Virtual Reality

Report: VR and AR Headsets to See 50% Growth Every Year Through 2021

VR and AR Headsets to See 50 Percent Growth Every Year Through 2021 

Global shipments of augmented reality and virtual reality headsets will hit 13.7 million units this year as they ride a compound annual growth rate (CAGR) of 56.1 percent on their way to 81.2 million shipments in 2021, according to a new forecast from International Data Corp. (IDC).

VR headsets will account for 90 percent of those sales, and AR will account for the rest until 2019, with AR headsets experiencing exponential growth in the final two years of the forecast to capture a quarter of the market in 2021.

"AR headset shipments today are a fraction of where we expect them to be in the next five years, both in terms of volume and functionality," said Jitesh Ubrani senior research analyst for IDC Mobile Device Trackers, in a prepared statement. "AR headsets are also on track to account for over $30 billion in revenue by 2021, almost twice that of VR, as most of the AR headsets will carry much higher average selling prices with earlier adopters being the commercial segment. Meanwhile, most consumers will experience AR on mobile devices, although it's only a matter of time before Apple's ARKit- and Google's ARCore-enabled apps make their way into consumer grade headsets."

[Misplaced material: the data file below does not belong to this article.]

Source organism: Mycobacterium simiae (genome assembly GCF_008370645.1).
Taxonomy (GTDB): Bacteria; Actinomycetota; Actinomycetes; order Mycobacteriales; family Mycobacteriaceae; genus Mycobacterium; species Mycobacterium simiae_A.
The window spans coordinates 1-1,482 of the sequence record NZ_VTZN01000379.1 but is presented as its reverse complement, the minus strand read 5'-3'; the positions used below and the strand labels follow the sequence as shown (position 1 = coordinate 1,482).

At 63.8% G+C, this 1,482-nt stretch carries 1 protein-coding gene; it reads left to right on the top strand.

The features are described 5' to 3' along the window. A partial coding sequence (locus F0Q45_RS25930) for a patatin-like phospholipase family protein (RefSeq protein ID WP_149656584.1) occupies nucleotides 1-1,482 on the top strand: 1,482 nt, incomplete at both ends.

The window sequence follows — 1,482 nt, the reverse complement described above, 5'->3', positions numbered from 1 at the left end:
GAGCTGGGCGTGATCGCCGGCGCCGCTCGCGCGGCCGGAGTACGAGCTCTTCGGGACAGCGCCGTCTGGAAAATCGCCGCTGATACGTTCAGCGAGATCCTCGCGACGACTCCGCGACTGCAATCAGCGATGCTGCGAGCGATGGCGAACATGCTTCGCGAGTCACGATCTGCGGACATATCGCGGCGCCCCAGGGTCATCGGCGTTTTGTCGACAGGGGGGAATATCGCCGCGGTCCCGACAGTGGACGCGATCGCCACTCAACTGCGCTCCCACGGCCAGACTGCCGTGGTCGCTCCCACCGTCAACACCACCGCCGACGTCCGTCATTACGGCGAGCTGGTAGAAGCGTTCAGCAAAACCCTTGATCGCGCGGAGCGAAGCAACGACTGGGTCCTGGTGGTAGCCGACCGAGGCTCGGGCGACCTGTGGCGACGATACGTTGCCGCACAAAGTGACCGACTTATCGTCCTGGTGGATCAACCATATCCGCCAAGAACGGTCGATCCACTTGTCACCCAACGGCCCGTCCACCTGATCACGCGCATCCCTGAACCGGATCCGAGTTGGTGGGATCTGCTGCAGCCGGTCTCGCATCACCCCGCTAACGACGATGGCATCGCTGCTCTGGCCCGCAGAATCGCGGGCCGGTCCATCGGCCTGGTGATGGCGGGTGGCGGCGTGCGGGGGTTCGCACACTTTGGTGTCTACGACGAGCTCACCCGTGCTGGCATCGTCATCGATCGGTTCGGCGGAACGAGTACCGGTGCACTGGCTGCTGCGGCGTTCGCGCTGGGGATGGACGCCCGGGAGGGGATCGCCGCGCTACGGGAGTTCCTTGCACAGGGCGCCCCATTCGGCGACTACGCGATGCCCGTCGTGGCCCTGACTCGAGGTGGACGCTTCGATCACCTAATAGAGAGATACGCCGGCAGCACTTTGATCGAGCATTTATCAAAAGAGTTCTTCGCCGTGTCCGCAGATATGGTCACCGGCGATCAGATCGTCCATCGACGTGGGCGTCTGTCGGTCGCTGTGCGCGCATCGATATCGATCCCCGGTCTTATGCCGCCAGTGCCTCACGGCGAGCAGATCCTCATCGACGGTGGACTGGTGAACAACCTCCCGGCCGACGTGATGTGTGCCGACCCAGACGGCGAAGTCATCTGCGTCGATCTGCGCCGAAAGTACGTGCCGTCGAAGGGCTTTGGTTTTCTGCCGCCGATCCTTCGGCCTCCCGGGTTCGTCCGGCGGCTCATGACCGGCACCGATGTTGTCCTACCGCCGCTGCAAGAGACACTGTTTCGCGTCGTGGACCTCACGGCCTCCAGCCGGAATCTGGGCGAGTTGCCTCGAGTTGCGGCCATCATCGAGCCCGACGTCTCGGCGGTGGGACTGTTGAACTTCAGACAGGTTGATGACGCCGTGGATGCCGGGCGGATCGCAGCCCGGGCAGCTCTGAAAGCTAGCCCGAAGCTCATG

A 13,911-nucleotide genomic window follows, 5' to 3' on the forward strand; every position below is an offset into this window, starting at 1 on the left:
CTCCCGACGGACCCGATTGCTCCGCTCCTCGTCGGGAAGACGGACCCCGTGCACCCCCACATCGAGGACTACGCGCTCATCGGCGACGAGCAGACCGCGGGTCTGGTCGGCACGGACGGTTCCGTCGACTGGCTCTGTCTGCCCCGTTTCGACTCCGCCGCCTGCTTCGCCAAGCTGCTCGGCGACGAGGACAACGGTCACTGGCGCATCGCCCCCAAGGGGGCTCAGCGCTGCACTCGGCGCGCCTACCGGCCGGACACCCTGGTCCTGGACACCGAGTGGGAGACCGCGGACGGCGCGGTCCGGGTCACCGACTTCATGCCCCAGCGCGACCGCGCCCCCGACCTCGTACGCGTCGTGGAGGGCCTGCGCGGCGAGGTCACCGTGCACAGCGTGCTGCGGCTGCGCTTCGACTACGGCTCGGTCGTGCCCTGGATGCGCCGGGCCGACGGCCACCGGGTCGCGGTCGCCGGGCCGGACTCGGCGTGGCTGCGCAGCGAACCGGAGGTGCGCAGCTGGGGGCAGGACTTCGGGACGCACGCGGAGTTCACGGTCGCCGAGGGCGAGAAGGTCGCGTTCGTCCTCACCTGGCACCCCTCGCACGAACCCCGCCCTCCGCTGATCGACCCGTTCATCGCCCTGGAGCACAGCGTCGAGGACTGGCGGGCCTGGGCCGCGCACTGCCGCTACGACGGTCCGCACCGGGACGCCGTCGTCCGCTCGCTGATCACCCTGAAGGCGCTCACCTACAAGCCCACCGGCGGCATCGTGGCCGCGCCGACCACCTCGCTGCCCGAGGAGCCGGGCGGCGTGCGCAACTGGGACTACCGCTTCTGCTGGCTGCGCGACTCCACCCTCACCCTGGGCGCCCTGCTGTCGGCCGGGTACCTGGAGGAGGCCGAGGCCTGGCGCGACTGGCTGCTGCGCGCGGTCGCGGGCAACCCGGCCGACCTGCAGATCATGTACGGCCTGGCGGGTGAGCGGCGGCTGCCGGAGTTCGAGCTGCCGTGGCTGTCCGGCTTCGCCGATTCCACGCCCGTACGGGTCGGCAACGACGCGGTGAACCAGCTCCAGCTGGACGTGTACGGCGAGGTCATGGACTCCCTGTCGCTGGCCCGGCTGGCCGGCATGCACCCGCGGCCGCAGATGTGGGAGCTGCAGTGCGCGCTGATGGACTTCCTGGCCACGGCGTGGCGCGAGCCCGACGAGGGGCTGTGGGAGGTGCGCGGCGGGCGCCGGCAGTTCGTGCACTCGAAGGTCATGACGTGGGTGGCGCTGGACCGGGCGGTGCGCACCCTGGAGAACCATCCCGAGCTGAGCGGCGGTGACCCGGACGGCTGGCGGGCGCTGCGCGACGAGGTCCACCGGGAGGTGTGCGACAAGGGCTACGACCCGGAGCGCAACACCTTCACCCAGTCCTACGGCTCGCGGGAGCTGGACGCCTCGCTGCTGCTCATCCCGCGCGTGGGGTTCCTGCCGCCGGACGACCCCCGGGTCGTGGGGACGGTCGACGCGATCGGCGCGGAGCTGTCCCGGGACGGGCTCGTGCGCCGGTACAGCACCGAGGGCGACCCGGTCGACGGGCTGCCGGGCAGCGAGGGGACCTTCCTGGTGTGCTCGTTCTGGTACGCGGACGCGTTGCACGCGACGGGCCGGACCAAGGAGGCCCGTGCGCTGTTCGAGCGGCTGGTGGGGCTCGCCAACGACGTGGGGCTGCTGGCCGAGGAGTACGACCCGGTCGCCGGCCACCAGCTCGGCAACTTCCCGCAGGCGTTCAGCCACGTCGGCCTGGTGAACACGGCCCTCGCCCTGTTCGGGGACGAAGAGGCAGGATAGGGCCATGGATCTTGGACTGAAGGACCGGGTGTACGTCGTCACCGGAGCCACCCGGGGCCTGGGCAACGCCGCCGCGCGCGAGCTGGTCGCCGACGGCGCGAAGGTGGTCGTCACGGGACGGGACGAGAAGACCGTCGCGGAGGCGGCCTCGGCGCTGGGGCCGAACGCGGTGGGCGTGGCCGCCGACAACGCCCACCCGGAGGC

Screenless viewers will hold the majority share of sales throughout the forecast, though the company predicts that tethered head-mounted displays will gain share over the next two years.

Commercial use of augmented reality headsets will account for 71.1 percent of sales this year, growing to 82.5 percent in 2021, according to IDC. Virtual reality headsets, on the other hand, will mostly be sold to consumers throughout the forecast, with only 21.8 percent of VR headsets going to commercial purposes this year and 27.8 percent in 2021.

Though augmented reality is likely to experience long-term growth and to change the way businesses and consumers use computers, IDC predicts that virtual reality will drive changes in computing in the short term.

Price reductions will help to drive sales in the last half of 2017, mitigating a slow start to the year for AR and VR sales.

"Virtual reality has suffered from some unrealistic growth expectations in 2017, but overall the market is still growing at a reasonable rate and new products from Microsoft and its partners should help drive additional interest in the final quarter of this year," said Tom Mainelli, vice president for Devices and AR/VR at IDC, in a prepared statement. "As we head into 2018 we'll see additional new products appearing, including standalone headsets from major players, and we expect to see a growing number of companies embracing the technology to enable new business processes and training opportunities."

About the Author

Joshua Bolkan is contributing editor for Campus Technology, THE Journal and STEAM Universe. He can be reached at [email protected].